My parents are at my house, virtually stuck here, after my dad took a fall as they were leaving their New Hampshire cottage to head back home to Georgia. It’s really been rather a nightmare for him, and I don’t want to go through all the details because, frankly, I am rather overloaded with everything medical. I guess I’ll probably never wind up in the medical profession.
The plans – barring any more crises – are for surgery on Wednesday, and into a rehab facility to help him heal as quickly as possible so they can head back home – a minimum of four to six weeks, we are told.
What this is doing to me, and what I want to write about, is renewing my commitment to preserving my health. I know there is only so much one can do, there is your genetic roulette (high cholesterol and stroke are in mine), but I will be darned if I am not going to do as much as is possible on my end to avoid needing the kind of care my dad is needing, which includes a hospital bed in my house, a portable toilet, and ambulance rides to the hospital and other medical appointments.
I’ve been doing a lot of research and thinking about nutrition and health over the past decade. It started when my sister-in-law had cancer. The first book that really impacted me was one called “Never Be Sick Again.” I think it’s in my house somewhere, although now that I want to quote it accurately, I can’t find it. But the gist of it was this. The source of sickness is unhealthy cells. Cells are the building blocks of our whole body. Keep healthy at the cellular level, you stay healthy. He mentioned about 6 or 7 pathways to that end. I can’t remember all of them, but the ones I internalized are:
- Good nutrition
- Adequate rest
- Eliminating toxins
- Minimizing stress
- Physical activity
Then, a couple of years ago I read a book called “Eat To Live.” It talks about eating a high-nutrient diet.
So here is where I stand with what I think it takes to be healthy:
Eat real food. If you don’t know what an ingredient is, don’t eat it. Better yet, stick to foods in the form God made them. Eat salads. Eat nuts. Eat fruit. Make that be the bulk of your diet, at least.
Cut back on the sugar! It’s not good for you and it compromises your immune system. If you want sugar, eat a piece of fruit, fresh or dried. Fruit is nature’s candy! And don’t substitute fake sugar. This goes against the rule of eating real food. Reset your palette by cutting out sugar. You’ll find you won’t want things to be so sweet anymore. Initially, you may go through withdrawal (feeling like you are getting sick) because sugar acts like a drug, it’s an addicting substance. But you will feel better on the other side.
Eat lots of veggies, fruit, and high-nutrient foods. Greens are especially good for you, and the darker, the better! A good way to get an extra dose of all of these is in a shake. Yummy and good for you.
Eat whole grains, not processed ones.
Eat healthy fats (like nuts, avocados, olives).
If you eat meat, eat reasonable portions of it, as opposed to the portion sizes most people go for. And choose organic, pasture-raised, grass-fed animals. The way it was when people had their own farms and raised their own food.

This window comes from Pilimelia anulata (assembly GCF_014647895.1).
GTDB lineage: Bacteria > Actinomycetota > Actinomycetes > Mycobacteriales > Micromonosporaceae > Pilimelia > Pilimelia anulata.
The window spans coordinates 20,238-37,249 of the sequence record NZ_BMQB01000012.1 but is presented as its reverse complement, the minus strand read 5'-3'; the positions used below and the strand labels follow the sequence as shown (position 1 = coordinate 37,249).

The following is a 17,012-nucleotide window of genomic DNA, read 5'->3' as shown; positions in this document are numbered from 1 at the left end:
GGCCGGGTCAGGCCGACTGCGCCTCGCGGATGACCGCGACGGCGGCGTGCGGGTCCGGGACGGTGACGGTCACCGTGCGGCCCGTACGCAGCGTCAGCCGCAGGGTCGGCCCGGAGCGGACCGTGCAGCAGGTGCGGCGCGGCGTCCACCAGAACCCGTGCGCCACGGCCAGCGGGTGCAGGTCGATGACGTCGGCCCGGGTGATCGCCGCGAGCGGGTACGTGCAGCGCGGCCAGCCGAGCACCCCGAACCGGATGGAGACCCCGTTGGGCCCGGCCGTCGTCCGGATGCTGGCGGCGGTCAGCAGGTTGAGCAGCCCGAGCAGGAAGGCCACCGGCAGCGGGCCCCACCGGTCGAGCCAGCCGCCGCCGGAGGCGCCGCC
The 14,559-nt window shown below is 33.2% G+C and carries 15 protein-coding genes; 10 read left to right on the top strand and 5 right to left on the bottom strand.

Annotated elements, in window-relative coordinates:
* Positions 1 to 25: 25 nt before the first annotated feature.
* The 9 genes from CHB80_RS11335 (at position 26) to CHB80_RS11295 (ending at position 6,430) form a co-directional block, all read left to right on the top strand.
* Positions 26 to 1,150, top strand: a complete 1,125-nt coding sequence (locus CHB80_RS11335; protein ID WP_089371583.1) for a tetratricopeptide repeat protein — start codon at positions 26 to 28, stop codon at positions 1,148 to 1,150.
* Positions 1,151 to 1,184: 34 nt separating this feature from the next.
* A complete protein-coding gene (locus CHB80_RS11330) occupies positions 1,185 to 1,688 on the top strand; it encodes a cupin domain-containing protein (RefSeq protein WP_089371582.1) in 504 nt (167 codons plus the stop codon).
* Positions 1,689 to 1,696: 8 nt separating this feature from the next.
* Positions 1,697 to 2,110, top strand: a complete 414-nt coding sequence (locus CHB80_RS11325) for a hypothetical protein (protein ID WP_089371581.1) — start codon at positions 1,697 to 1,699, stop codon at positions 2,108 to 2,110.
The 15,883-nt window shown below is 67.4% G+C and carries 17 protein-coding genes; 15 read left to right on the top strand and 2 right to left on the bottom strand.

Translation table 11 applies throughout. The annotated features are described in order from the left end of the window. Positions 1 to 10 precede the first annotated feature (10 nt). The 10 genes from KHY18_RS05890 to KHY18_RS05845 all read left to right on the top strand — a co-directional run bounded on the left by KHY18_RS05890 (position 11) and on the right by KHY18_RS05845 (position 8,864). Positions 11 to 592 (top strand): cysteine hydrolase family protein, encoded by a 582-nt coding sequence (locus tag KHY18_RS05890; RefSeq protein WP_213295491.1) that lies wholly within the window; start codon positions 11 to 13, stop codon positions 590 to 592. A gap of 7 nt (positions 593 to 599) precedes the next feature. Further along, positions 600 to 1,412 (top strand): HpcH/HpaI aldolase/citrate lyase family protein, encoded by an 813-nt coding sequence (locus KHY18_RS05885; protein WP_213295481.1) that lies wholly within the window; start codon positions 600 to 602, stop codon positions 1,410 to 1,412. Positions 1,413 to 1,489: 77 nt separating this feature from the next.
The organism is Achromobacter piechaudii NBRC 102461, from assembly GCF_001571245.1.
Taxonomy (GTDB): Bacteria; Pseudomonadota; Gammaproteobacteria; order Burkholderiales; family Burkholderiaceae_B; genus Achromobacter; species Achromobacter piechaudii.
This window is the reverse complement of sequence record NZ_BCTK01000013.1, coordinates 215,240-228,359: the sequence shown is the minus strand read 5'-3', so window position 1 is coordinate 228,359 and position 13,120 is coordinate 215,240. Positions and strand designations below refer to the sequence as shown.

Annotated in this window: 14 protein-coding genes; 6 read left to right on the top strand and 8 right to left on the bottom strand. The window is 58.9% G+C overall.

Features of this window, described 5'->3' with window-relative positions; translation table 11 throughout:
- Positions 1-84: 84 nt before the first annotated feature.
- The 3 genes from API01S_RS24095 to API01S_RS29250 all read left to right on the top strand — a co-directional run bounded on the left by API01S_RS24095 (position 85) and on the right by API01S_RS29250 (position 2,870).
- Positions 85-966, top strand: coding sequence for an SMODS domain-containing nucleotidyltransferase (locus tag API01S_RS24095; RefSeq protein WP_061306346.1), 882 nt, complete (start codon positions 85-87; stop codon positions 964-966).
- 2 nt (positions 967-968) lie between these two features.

Buy local and eat seasonal foods. I particularly adore berry season and go crazy and pick gobs of organic blueberries to freeze for later consumption.
Walk, or do some form of physical activity, every day. It’s good to break out in a sweat. It means your heart got a good workout and it helps eliminate toxins from your body.
Drink lots of water! It, too, flushes out toxins, and your body is made up of water. You need it. You don’t need soda.
Eliminate toxins by eating organic, and using healthy personal care and cleaning products (good for the environment, too). Try to avoid bug spray or find natural kinds. I even avoid the chemicals in sunscreen by controlling when I am in the sun and I only wear sunscreen if I am not going to be able to avoid prolonged exposure. And don’t dump chemicals on your lawn! Perfect grass is not worth what it’s doing to us and to the environment.
Take vitamins. It’s best to get your vitamins naturally from food and healthy habits, but that’s not always possible in today’s world. For instance, I just recently found out that the deficiency vegetarians have in their diets with vitamin B12 is because we used to get it from the soil. But we clean our food so well now that we don’t get it anymore. And the reason that people can get it from eating meats is that animals ingest soil when they graze.
For me, personally, with my family history of high cholesterol and stroke, I have chosen a mostly vegan diet. But that’s a personal choice I am making for myself and I don’t know that it is the only way to stay healthy. There are so many “theories” and “studies” out there, I think you have to do your own research and make your own choices. I did write this post, however, to share the conclusions I’ve come to after doing a bunch of research that many people may not care to do.
These are all concrete things that are in my (or anyone’s) control. To me, they just seem to be common sense; principles to eating that were lost somewhere along the way in these crazy times we live in. They key is they require discipline, something that is often hard to come by in a technology-rich, industrial world. However, discipline is my goal because I currently possess the gift of health, and I am going to do my best to keep it. Join me on this journey, won’t you?